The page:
Being able to see something so serious through someone else’s eyes is an important aspect of both personal and professional development. I want to say the absolute lack of aggression and hostility is what hit me the most. The approach had zero malice. The kindness, compassion, emotional intelligence, and deep empathy reached my soul, and I know I am a better person for paying attention and listening. I am still listening, and will continue to do so, because the lens is clear for me now, where before, I couldn’t connect. The inability to connect was completely on me, but again, the approach had a lot to do with my receptiveness. I rarely connect with a person on such a level, but when I do, it is deeply meaningful. I always ask for guidance, and the Universe heard me loud and clear.
Writing multicultural characters helps me connect with my own cultures, as well as those which are currently foreign to me. It broadens the horizons. I have always connected through my love of languages, art, architecture, and individuals who are great guideposts. I feel good, and proud, of the work on the page. I put a lot of truth into fiction, and I’ve addressed issues which I’ve remained quiet about because I never felt it was my place to speak on behalf of things which were not in my wheelhouse. I was not indifferent, I simply felt the need to take a small step back and observe. I don’t jump on bandwagons. I educate myself fully before I mention anything, and if I have questions, I would much prefer to do the research or talk to someone who is more knowledgeable on a matter than I am. I don’t ever want to come from a place of ignorance or say something hurtful to someone. It’s not who I am as a person, and it isn’t the kind of writer I am, either.
In a lot of ways, this year did not go as planned, and there’s still five months to go. I have been stalled, like many other people, regarding major business decisions and steps I intended to take long before Covid hit. However, other things have shown me how far I’ve come from 2021 to 2022. My priorities, relationships, and business acumen have all shifted greatly. I allow myself to set larger goals, even when they make me a little nervous.
I received an e-mail last week to let me know I’d been nominated for an award, and I am humbled by this. My presence on Instagram has exploded. I dialed it back on Twitter. I update less often, so I know the award is based on different aspects of my content. I try to create things that matter, inspire, and bring people together. I try to inspire the way I’d like to be inspired. Inevitably, I’ll make mistakes. No one is perfect, but I am highly aware of my faults.
During a conversation last week, I was informed how good I am at being hard on myself. This was during a video chat and I responded by saying, “I can’t believe you just said that to me!”, because it came out of left field. The response I got was, “Oh shit, did I say that out loud?” The person I was talking to actually ducked in the middle of that exchange, as if he thought I was going to throw something at him. That moment of humanizing me and letting me know that yes, I’m a perfectionist and it’s both a blessing and a curse, but it does make me more self-aware, was actually helpful, even though we were both laughing, which sort of defeated the purpose of the point he was trying to make. It was deeply acknowledging, though, and I do appreciate a person who has truly taken the time to get to know me, being able to have lighthearted moments with me, and no, I wouldn’t have thrown anything at him. The playfulness of the exchange really makes me laugh even now. It’s so similar to a sibling dynamic, but this is someone I have great respect for, and I have seen from day one, how much he respects me and my insight. Knowing what a positive, healthy relationship it is gives me that push to be fiercer each day.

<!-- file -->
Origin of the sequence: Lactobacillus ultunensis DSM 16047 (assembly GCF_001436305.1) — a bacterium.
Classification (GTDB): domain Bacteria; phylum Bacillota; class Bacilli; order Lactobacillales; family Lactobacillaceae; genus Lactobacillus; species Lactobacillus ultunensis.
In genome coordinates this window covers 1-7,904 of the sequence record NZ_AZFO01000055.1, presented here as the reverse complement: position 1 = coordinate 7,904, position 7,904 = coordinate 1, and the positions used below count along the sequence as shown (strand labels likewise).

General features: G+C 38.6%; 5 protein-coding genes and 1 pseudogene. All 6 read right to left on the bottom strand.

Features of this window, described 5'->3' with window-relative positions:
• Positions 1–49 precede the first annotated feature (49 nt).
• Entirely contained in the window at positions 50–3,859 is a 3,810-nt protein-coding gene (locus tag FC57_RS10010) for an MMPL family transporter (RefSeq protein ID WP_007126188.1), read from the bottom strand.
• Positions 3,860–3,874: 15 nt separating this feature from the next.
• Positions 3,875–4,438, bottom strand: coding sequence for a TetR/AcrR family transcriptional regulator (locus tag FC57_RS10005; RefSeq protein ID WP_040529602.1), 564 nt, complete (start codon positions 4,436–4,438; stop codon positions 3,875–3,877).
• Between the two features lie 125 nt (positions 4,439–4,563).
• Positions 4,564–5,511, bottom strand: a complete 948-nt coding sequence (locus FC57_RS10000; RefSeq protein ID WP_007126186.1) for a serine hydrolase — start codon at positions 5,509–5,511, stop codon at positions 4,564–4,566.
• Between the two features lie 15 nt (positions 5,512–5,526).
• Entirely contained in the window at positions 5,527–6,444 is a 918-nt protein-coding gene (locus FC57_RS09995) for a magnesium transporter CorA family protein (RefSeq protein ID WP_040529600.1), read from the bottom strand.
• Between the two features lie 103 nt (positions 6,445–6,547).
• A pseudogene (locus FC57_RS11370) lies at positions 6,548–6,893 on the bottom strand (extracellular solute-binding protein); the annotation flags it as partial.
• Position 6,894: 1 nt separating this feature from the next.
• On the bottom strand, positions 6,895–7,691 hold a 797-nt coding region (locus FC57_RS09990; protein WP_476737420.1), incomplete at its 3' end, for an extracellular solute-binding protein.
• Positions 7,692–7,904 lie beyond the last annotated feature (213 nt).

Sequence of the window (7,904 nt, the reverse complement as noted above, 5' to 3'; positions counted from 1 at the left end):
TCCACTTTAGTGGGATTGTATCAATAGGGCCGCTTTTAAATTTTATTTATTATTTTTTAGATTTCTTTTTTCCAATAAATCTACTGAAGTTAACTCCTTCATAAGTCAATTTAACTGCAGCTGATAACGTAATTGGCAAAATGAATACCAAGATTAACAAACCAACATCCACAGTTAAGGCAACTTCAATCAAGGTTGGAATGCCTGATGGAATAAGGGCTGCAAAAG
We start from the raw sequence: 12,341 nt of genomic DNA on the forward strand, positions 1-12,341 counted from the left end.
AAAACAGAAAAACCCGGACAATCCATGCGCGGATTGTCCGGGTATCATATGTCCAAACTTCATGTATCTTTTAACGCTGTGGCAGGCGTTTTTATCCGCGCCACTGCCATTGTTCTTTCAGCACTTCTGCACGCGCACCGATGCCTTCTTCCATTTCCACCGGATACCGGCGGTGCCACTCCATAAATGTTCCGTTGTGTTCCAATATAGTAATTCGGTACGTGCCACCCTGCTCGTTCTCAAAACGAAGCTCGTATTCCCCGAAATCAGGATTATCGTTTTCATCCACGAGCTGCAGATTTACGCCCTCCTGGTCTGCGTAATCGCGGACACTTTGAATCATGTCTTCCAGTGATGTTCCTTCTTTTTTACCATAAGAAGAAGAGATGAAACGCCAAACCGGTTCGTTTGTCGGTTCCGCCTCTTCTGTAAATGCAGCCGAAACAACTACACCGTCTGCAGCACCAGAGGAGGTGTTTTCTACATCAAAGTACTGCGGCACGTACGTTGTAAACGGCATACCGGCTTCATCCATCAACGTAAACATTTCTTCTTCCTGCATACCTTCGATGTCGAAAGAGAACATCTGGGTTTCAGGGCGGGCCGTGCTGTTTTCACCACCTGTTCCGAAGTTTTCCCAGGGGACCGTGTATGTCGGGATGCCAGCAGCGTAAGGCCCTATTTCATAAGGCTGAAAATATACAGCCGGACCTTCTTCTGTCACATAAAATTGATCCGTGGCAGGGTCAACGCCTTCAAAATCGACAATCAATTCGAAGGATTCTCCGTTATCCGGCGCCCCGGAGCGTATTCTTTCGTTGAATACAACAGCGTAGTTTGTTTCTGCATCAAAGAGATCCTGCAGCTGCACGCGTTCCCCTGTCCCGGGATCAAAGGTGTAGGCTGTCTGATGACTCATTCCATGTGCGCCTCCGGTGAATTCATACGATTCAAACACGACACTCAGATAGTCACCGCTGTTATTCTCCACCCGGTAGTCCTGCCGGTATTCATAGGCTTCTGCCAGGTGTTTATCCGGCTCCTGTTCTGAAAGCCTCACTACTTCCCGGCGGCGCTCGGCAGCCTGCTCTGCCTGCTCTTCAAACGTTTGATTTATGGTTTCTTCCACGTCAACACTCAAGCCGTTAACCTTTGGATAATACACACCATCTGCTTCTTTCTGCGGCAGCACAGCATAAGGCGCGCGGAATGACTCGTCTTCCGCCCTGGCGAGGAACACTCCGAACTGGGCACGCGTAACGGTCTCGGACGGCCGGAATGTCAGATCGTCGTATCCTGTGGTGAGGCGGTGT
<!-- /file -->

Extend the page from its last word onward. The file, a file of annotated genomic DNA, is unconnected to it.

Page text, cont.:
When a person acknowledges how prolific I am in my writing, and how I will always have great ideas and opportunities… It’s so complimentary and supportive. It’s even more supportive when the same person says, “You have grown so much since the day I met you. You are worlds away from who I was first introduced to, and you have every right to be proud of that because you show up and you do the work.” That’s special. I don’t see myself the way others do, so I’ve received a lot of feedback of late that was so loving and supportive, and maybe it was a small confidence boost professionally, but more so on a personal level.
Like anyone else who is going through a lot, but who is also taking time out of a day to write for 12+ hours, I feel closer to a few of my larger goals.
Here’s to better days, brighter tomorrows, and all the inspiration a person can hold in their head and heart. Have a good weekend, my people. 😊
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“Our relationship wasn’t the sun, the moon, the stars, but it wasn’t bullshit, either.” ―Junot Díaz